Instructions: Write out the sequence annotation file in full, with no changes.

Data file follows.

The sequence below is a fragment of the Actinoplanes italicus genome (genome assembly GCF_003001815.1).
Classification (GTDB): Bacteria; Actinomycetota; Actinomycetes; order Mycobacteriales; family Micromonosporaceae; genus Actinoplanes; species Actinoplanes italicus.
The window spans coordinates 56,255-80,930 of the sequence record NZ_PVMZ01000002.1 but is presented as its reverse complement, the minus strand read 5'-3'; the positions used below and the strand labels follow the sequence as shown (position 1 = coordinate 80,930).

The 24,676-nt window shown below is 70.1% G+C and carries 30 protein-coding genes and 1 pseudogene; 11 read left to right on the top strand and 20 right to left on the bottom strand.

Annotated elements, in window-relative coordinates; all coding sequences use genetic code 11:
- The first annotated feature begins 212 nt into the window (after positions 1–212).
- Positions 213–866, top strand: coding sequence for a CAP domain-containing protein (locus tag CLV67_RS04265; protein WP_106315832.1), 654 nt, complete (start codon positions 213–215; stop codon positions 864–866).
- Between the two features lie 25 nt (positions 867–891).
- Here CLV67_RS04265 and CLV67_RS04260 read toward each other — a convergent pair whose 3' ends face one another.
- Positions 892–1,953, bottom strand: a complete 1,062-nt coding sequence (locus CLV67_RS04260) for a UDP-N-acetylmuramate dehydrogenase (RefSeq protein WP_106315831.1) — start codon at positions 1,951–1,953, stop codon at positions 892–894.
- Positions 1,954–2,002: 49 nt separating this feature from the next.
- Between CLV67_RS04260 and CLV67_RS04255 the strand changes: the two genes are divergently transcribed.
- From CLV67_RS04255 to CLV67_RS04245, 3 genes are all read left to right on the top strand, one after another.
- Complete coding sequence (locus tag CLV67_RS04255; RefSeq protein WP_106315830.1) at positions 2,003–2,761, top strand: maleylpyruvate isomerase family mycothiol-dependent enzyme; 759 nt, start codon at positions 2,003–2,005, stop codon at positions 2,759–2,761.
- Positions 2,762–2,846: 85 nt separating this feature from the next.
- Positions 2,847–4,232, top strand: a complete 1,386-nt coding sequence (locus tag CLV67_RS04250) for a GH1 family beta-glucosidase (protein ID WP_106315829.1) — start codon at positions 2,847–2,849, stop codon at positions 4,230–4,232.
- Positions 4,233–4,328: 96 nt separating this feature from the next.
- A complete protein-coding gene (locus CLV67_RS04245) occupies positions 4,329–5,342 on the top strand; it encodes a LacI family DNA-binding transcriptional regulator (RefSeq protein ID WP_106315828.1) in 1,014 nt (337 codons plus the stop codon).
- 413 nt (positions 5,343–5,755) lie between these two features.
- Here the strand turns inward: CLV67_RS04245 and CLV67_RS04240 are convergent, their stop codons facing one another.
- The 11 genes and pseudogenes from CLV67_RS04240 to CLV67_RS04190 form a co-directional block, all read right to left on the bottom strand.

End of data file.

The sequence below is a fragment of the Actinoplanes italicus genome (genome assembly GCF_003001815.1).
Classification (GTDB): Bacteria; Actinomycetota; Actinomycetes; order Mycobacteriales; family Micromonosporaceae; genus Actinoplanes; species Actinoplanes italicus.
The window spans coordinates 56,255-80,930 of the sequence record NZ_PVMZ01000002.1 but is presented as its reverse complement, the minus strand read 5'-3'; the positions used below and the strand labels follow the sequence as shown (position 1 = coordinate 80,930).

The 24,676-nt window shown below is 70.1% G+C and carries 30 protein-coding genes and 1 pseudogene; 11 read left to right on the top strand and 20 right to left on the bottom strand.

Annotated elements, in window-relative coordinates; all coding sequences use genetic code 11:
- The first annotated feature begins 212 nt into the window (after positions 1–212).
- Positions 213–866, top strand: coding sequence for a CAP domain-containing protein (locus tag CLV67_RS04265; protein WP_106315832.1), 654 nt, complete (start codon positions 213–215; stop codon positions 864–866).
- Between the two features lie 25 nt (positions 867–891).
- Here CLV67_RS04265 and CLV67_RS04260 read toward each other — a convergent pair whose 3' ends face one another.
- Positions 892–1,953, bottom strand: a complete 1,062-nt coding sequence (locus CLV67_RS04260) for a UDP-N-acetylmuramate dehydrogenase (RefSeq protein WP_106315831.1) — start codon at positions 1,951–1,953, stop codon at positions 892–894.
- Positions 1,954–2,002: 49 nt separating this feature from the next.
- Between CLV67_RS04260 and CLV67_RS04255 the strand changes: the two genes are divergently transcribed.
- From CLV67_RS04255 to CLV67_RS04245, 3 genes are all read left to right on the top strand, one after another.
- Complete coding sequence (locus tag CLV67_RS04255; RefSeq protein WP_106315830.1) at positions 2,003–2,761, top strand: maleylpyruvate isomerase family mycothiol-dependent enzyme; 759 nt, start codon at positions 2,003–2,005, stop codon at positions 2,759–2,761.
- Positions 2,762–2,846: 85 nt separating this feature from the next.
- Positions 2,847–4,232, top strand: a complete 1,386-nt coding sequence (locus tag CLV67_RS04250) for a GH1 family beta-glucosidase (protein ID WP_106315829.1) — start codon at positions 2,847–2,849, stop codon at positions 4,230–4,232.
- Positions 4,233–4,328: 96 nt separating this feature from the next.
- A complete protein-coding gene (locus CLV67_RS04245) occupies positions 4,329–5,342 on the top strand; it encodes a LacI family DNA-binding transcriptional regulator (RefSeq protein ID WP_106315828.1) in 1,014 nt (337 codons plus the stop codon).
- 413 nt (positions 5,343–5,755) lie between these two features.
- Here the strand turns inward: CLV67_RS04245 and CLV67_RS04240 are convergent, their stop codons facing one another.
- The 11 genes and pseudogenes from CLV67_RS04240 to CLV67_RS04190 form a co-directional block, all read right to left on the bottom strand.